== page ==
People often compare the higher education and health care markets. Both are widely dispersed industries with local, regional, and national entities. Both have seen dramatic cost increases in preceding decades. And, to some degree, this cost escalation has been fueled in part by third-party payers: insurance companies for healthcare, and easy government loans for higher ed.
Another common area is branding. In both fields, there are a few national, high-prestige brands that relatively few people can access – the Mayo Clinic and Harvard, for example. The most renowned institutions in both categories serve a national and even global market, but none have expanded in a big way to leverage the strength of their brand.
In particular, elite colleges and universities have typically limited enrollment even as demand has increased. The most selective schools in the US could easily double their enrollment while maintaining exceptionally high standards, but the costs of greatly expanding campuses and faculty would almost certainly exceed incremental revenues. And, of course, the brands might suffer at the same time as entry became marginally easier.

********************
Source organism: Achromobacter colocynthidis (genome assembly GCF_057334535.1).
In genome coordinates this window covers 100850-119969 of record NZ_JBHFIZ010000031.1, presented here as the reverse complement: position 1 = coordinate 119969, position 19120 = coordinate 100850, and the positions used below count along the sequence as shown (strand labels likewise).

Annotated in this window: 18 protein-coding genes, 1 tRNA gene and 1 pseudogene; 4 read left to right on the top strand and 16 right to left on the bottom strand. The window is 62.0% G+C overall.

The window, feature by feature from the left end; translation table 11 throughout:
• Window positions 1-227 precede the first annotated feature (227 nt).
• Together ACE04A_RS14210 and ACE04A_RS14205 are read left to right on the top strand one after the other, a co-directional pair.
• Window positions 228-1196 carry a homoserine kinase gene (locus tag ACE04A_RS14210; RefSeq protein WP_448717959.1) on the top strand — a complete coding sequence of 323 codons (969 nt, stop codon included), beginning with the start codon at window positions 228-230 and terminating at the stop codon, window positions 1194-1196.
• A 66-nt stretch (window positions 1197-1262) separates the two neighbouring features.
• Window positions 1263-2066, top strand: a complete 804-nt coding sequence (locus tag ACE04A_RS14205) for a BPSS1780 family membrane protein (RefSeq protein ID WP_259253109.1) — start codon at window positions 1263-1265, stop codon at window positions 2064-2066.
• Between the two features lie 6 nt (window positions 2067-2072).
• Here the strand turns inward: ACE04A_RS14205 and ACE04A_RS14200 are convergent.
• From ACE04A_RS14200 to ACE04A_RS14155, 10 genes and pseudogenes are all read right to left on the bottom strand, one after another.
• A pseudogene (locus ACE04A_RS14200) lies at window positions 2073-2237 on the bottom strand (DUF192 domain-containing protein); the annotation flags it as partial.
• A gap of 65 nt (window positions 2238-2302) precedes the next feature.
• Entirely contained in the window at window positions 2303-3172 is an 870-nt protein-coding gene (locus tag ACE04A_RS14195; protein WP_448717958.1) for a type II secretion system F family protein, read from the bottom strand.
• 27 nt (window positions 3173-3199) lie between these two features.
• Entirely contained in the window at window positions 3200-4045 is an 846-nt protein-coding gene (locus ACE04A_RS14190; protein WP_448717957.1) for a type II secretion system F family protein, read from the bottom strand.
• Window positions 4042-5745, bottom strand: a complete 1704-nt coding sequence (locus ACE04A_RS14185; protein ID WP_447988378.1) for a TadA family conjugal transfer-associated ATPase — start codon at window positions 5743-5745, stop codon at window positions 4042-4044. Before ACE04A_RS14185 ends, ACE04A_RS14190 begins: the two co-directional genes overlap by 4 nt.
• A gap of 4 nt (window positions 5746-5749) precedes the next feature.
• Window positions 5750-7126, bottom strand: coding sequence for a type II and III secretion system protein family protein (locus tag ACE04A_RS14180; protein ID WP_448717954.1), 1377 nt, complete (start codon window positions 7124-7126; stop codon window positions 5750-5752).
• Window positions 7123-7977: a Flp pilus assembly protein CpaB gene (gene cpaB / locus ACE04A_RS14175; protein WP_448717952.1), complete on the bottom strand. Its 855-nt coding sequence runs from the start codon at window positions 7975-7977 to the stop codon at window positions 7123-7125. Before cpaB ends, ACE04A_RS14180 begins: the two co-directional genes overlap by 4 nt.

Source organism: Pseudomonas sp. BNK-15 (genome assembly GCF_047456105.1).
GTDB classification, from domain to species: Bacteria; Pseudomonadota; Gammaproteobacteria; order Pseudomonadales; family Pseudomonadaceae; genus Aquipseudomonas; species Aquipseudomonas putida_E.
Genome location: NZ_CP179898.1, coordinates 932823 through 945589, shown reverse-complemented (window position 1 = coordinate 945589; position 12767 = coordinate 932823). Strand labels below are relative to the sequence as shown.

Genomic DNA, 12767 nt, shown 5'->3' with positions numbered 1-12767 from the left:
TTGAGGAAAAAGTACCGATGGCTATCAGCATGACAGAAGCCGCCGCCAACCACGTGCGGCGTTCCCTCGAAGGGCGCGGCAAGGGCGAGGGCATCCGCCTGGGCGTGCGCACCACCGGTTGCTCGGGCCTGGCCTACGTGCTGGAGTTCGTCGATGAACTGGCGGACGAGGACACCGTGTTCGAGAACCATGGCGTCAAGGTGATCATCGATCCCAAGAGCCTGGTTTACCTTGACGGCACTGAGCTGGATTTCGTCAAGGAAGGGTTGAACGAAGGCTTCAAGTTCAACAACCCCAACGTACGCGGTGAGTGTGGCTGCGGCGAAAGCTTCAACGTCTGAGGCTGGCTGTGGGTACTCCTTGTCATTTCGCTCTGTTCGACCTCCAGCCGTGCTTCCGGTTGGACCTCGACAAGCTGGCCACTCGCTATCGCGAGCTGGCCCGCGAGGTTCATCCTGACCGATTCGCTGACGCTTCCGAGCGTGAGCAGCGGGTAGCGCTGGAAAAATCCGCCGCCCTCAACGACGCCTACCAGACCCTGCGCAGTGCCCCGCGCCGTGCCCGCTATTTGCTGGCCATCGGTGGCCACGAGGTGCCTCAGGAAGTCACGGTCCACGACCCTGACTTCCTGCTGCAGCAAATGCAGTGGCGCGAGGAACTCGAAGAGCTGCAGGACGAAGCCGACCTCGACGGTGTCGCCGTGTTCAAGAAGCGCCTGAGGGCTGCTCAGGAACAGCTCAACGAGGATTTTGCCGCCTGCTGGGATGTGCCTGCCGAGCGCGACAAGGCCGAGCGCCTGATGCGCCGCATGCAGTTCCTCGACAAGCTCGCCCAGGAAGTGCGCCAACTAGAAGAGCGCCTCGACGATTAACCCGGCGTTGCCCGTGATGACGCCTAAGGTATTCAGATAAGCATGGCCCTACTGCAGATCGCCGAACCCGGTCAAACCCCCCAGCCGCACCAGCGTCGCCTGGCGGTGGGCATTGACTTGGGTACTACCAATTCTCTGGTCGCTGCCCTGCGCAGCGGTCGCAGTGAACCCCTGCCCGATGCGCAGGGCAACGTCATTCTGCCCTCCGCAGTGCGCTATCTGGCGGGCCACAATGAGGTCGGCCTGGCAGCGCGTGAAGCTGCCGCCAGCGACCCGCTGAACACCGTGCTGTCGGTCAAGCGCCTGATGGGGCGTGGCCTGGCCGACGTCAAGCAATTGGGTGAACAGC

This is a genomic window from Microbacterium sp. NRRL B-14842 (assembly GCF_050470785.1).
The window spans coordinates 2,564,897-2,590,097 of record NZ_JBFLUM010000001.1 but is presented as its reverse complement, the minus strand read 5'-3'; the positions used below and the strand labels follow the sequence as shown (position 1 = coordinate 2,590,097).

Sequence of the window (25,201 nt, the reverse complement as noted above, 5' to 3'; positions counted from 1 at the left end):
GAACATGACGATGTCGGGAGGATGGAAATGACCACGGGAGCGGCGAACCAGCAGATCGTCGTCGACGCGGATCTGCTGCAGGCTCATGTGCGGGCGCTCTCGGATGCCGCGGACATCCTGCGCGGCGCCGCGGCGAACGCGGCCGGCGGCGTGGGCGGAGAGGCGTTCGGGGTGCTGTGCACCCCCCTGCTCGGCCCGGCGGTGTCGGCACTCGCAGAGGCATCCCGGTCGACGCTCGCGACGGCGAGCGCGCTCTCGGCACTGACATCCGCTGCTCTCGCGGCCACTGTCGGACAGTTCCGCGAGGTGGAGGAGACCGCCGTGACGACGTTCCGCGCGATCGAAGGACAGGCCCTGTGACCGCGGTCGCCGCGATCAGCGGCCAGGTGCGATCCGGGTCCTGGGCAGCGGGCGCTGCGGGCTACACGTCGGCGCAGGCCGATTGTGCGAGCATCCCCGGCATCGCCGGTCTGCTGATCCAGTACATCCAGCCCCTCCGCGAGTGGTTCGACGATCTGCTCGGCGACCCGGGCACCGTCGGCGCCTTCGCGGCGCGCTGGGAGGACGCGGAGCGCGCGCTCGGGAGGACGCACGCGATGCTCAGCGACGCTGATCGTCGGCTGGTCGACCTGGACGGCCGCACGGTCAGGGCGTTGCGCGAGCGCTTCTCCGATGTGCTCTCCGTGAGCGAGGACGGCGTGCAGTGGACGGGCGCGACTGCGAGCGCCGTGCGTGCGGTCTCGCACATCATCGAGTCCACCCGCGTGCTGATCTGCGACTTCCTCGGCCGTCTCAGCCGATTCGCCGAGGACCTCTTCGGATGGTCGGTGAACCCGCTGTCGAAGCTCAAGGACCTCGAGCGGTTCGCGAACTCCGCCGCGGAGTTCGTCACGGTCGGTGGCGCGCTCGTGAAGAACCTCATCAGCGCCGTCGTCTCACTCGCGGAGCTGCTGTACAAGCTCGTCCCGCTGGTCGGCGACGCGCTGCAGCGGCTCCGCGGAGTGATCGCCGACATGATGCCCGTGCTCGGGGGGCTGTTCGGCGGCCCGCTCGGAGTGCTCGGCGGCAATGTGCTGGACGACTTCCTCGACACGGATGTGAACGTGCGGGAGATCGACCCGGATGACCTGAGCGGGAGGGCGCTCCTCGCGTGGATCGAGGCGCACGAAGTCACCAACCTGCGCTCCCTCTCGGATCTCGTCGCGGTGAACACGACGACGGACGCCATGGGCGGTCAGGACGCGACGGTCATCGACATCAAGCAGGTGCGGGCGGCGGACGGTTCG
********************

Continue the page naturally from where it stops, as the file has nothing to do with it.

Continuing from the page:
Still, both universities and hospitals have occasionally added additional campuses to offer greater access. The Mayo operates facilities in Florida and Arizona in addition to its flagship Minnesota location. Yale has a campus in Singapore, while Carnegie-Mellon has one in Silicon Valley.
Now, a new initiative by the Cleveland Clinic may be pointing the way for big-brand universities to leverage their name and expertise.